Hirschsprung’s Disease: When Is it Suspected and How to Diagnose?

Hirschsprungs Disease

When to suspect that the newborn has got Hirschsprung’s disease and how to diagnose? What are the procedures for treatment?

Alternate names:

• Congenital megacolon

• Colonic aganglionosis

In Hirschsprung’s Disease network of nerves which controls the regular contractions is lacking in the large intestine. It affects about 1 in 5000 newborns. Contractions of large intestine depend on a network of nerves within its wall which produces regular rhythmic contractions in the large intestine to propel the contents of intestine towards the anus which is expelled outside as feces. In Hirschsprung’s disease, the affected part of the intestine cannot contract in a normal fashion. Intestinal contents get collected just proximal to the abnormal part of intestine resulting in enlargement of that part; the so-called megacolon. As the disease is congenital, it is referred as congenital megacolon. The child presents with symptoms of intestinal obstruction.


Typical symptoms are:

• Delayed passage of meconium in infants

• Vomiting

• Refusal to feed

• Constipation

• Swollen and distended abdomen

All newborns should pass dark green color feces soon after birth. If the baby has not passed meconium within 48 hours after birth, Hirschsprung’s disease should be suspected. Later on, the child may present with symptoms of intestinal obstruction like bile stained vomiting, refusal to eat, distended abdomen.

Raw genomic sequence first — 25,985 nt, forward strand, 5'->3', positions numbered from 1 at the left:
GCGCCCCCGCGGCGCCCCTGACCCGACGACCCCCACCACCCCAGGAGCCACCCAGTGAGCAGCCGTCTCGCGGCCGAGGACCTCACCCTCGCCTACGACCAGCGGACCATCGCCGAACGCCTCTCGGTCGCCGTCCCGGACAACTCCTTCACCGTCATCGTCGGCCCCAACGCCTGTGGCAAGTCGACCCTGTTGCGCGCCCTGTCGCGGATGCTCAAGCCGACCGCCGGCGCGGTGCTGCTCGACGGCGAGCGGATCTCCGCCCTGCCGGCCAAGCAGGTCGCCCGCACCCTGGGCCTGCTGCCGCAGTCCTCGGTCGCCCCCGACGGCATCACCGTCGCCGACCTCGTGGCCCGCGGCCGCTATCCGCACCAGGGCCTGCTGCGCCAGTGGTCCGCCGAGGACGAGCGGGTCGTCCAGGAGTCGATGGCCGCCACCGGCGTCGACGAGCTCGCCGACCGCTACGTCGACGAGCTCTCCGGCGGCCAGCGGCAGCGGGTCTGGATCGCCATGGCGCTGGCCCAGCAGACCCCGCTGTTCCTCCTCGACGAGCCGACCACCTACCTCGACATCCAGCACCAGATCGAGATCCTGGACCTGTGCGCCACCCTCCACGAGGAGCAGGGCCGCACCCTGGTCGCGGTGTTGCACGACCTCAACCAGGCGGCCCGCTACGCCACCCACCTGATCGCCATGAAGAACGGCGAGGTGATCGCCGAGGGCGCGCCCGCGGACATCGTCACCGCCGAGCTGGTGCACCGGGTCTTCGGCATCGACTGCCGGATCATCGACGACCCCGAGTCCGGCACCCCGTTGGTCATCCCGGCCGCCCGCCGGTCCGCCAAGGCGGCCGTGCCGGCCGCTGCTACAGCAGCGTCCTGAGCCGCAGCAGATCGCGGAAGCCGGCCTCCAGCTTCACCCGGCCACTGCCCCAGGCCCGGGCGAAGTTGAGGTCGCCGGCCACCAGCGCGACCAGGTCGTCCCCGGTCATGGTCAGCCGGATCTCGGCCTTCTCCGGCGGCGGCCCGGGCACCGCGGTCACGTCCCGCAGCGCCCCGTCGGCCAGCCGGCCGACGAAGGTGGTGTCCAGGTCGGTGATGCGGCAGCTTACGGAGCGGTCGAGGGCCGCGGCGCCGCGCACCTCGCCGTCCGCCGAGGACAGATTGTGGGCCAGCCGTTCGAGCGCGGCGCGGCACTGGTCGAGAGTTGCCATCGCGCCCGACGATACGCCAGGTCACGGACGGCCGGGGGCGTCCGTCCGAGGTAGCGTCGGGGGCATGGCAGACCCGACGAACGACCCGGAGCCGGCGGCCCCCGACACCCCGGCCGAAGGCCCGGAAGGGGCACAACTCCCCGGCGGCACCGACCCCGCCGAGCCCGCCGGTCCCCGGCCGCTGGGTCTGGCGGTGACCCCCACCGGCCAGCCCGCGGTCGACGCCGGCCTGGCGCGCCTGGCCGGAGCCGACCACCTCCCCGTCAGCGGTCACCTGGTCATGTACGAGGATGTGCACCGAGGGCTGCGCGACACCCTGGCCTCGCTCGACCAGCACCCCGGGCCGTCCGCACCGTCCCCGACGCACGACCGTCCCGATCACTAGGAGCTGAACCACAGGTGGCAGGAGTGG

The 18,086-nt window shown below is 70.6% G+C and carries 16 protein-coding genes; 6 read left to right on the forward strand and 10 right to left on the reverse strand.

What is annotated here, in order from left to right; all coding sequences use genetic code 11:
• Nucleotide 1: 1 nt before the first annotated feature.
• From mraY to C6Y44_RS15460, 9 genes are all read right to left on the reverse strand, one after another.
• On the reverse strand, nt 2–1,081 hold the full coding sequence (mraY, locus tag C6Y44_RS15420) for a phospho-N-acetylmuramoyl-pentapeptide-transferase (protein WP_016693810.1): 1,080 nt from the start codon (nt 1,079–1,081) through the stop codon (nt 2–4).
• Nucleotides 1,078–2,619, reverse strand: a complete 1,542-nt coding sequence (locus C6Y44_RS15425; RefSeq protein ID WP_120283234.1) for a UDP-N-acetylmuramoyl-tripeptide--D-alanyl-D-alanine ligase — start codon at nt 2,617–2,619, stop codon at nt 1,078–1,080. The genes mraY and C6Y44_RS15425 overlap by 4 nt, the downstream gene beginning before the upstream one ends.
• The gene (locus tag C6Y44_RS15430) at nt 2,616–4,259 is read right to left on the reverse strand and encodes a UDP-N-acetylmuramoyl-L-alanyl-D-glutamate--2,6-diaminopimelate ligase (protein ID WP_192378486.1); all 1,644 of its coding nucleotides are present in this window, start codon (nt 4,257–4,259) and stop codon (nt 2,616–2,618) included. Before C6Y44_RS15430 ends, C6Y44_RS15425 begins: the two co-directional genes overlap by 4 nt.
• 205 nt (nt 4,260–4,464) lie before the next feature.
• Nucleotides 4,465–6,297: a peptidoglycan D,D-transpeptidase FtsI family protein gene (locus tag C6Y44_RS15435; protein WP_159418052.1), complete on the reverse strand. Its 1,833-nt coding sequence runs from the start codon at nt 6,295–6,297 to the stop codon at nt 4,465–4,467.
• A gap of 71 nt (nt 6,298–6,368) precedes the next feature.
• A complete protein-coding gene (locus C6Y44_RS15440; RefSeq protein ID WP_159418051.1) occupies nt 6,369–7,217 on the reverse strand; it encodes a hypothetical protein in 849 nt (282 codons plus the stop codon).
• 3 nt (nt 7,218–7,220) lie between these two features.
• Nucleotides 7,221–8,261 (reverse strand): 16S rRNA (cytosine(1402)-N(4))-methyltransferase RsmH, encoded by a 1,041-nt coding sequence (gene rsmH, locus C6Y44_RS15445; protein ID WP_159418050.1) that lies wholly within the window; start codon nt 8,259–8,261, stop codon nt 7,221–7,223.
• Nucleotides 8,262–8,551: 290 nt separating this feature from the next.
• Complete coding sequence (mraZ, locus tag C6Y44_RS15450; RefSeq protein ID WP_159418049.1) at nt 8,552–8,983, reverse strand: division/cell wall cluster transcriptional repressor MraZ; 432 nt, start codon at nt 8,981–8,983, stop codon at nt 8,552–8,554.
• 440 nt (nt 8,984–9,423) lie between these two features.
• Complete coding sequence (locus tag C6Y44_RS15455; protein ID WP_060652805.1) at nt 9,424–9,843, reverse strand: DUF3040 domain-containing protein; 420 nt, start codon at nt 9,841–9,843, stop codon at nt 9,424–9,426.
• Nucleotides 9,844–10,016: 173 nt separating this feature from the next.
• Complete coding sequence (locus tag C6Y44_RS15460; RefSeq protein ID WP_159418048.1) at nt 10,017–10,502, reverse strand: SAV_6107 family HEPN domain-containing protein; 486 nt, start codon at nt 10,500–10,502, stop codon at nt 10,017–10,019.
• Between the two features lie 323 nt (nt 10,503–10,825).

Diagnosis is done by

• Rectal biopsy

• Measurement of pressure inside rectum (manometry)

• Barium enema

Treatment: Treatment is done by surgery

The simplest type of surgery is a removal of the abnormal part of the intestine and connecting the anus with normal intestine. In a seriously ill child, abnormal part of the intestine is disconnected and the lower end of the normal intestine is connected to the abdominal wall (a procedure called colostomy) to collect the stool in a bag. When the child is healthy, the colostomy is closed and abnormal part is removed and normal part is connected again to rectum and anus. This procedure is called pull-through procedure.

Severe disease may lead to toxic enterocolitis which is a life-threatening condition. It must be treated promptly.